Tuesday, March 30, 2021


I used to read the Proverbs a lot when I was a kid and into my 20's. It was one of my favourite books in the Bible. I thiink everybody should read it whether they are a Christian or not, because it can inspire you to be a more virtuous person. You may not even agree with all of them, but you can still get something out of it.

The Proverbs have something for everybody. I think almost anybody who reads the Proverbs will find some that address their own vices. So if you're lazy, dishonest, prideful, stubborn, unreasonable, prone to anger, or you talk too much, there's a Proverb for you.

The other day, I was feeling angry about something. I don't remember what it was. But I was so rattled, I read Proverbs 10 through 30 in one sitting. There were lots of Proverbs about anger. For example, "A fool shows his annoyance at once, but a prudent man overlooks an insult." Reading things like that make me want to be the wise man. I find it calming. It gives me that extra incentive I need to strive to be patient, slow to anger, etc.

So I highly recommend reading the Proverbs. You are bound to find yourself in there somewhere. When I was younger, I would put a mark besides some of the Proverbs that jumped out at me, and I'd go back and read them later. Sometimes I'd quote them in discussions with other people, and eventually I'd have them memorized without even trying. Memorizing them brings them to mind whenever there's a situation in the real world where they apply.

The only liability with reading the Proverbs is that sometimes you recognize not only yourself, but also some of your family and friends. That can lead you to be judgmental. So you have to be careful with that. Otherwise, it's a great collection of Proverbs, and I highly recommend it.

The first time I read the Proverbs, it was in the NIV. I memorized a lot of them in the NIV, but then I read them in the NKJV. I had one of those little New Testaments they pass out on college campuses that include the Psalms and Proverbs. I used to sneak it to work with me and read the Proverbs when I could. I ended up memorizing a lot of them in the NKJV, too. Now-a-days, I read the NASB. Some of them aren't quite as pithy or memorable in the NASB. That may just be because they're not what I'm used to. I don't know. But it seems easier to read them in the NASB and not be sure what you just read. But give it a go, whether you have the NASB, ESV, NIV, RSV, NRSV, or NKJV, you'll probably get something valuable out of it.

Friday, March 19, 2021

Catholic Tradition

Whereas Protestants think the Bible is the only source of God-breathed information available to the whole church, Catholics think both the Bible and Tradition are God-breathed sources of information available to the whole church. Tradition is supposed to exist alongside the Bible and be equally authoritative.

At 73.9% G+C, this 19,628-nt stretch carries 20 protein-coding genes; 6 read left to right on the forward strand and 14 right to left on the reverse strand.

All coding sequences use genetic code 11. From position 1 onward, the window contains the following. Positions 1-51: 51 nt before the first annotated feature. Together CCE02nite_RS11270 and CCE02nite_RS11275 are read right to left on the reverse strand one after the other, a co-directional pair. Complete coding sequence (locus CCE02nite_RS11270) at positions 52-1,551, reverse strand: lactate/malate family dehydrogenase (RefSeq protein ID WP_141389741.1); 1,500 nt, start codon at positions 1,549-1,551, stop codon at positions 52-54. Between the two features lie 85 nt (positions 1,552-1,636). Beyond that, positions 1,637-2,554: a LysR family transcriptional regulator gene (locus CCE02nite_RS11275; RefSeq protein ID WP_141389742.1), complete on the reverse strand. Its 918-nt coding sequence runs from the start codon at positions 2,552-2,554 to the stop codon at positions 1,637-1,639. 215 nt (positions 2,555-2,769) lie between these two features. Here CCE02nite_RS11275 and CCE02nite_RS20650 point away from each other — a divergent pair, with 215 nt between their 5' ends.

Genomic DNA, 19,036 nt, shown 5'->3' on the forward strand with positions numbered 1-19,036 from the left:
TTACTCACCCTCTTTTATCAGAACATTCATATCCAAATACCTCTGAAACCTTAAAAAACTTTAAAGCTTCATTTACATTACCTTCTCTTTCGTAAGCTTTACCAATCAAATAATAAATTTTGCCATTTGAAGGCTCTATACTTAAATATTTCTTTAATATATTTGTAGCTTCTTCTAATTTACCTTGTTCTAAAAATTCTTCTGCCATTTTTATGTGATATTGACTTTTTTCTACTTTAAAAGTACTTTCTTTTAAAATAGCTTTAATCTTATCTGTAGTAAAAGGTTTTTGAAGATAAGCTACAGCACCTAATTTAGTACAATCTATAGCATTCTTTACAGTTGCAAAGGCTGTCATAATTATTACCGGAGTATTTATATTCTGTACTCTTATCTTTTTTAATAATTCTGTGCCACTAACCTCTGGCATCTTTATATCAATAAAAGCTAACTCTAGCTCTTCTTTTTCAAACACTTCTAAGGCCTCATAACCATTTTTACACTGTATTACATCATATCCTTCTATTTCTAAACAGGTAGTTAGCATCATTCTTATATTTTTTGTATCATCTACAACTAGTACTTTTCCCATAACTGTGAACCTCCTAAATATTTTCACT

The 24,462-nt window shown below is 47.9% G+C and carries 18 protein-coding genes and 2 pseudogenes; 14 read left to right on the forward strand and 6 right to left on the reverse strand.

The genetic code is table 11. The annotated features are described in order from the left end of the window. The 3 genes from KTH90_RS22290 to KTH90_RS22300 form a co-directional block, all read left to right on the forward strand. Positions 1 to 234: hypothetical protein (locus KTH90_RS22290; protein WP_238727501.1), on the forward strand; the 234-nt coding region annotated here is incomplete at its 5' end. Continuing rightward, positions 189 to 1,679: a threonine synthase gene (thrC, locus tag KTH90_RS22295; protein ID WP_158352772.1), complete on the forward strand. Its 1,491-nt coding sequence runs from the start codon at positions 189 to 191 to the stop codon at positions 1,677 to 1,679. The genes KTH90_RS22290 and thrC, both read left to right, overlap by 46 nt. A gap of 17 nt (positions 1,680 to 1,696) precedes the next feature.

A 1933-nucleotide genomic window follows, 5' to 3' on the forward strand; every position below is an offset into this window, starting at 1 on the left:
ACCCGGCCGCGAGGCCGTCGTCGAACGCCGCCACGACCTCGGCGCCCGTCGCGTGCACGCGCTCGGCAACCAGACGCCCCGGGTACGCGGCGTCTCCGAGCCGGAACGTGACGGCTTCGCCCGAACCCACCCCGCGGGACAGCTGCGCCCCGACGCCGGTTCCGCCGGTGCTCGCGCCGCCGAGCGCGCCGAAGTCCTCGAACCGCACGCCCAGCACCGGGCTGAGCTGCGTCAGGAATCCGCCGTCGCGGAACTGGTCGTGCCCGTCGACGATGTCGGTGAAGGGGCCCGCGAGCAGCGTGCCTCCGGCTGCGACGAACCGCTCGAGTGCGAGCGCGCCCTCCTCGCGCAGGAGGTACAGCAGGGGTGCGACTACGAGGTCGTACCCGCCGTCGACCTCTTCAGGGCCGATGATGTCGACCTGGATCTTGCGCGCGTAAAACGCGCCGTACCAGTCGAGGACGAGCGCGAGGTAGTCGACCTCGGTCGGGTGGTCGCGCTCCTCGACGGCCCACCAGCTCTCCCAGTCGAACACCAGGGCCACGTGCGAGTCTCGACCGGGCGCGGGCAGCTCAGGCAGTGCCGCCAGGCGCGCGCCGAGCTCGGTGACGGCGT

Let's grant for the sake of argument that there was an oral Tradition in the early Church that was every bit as authoritative as the written scriptures. It's not an unreasonable thing to believe because (1) we know there were oral Traditions because some of them are quoted in the New Testament (e.g. 1 Corinthians 11:23-25 & 15:3-5), and (2) Paul tells the Thessalonians to hold firm to the Traditions they were taught whether by word of mouth or by letter (2 Thessalonians 2:15). I get the impression from passages like 1 Corinthians 11:2, 2 Thessalonians 2:15, and 2 Thessalonians 3:6 that oral tradition was the primary way Paul conveyed essential Christian doctrines to the churches he established. The letters always came after the new Christians had already been taught what Christianity was all about. Paul sometimes quotes oral traditions to remind people of what they had already recieved. There were probably a lot more oral traditions than what got quoted in Paul's letters. So I don't think it's unreasonable to believe that besides the written words of the Bible, there is also an oral Tradition that's just as authoritative.

But that isn't any reason to think Catholic Tradition carries the same authority as the Bible. In the case of the Bible, if we want to know what was originally written, we have to use the tools of textual criticism. Thankfully, we've got lots of copies we can compare, and that allows us to reconstruct with a good degree of confidence what was in the originals. But whatever oral Traditions there were in the first century obviously weren't preserved in the same way or even in an analogous way. If they were, we should expect the Catholic Church to be able to give us a written collection of these oral traditions. Or, if we accept the Catholic idea of apostolic succession, we could ask all the Bishops of the Catholic church to write down the oral traditions they received, then we can compare them to each other and reconstruct the original wording.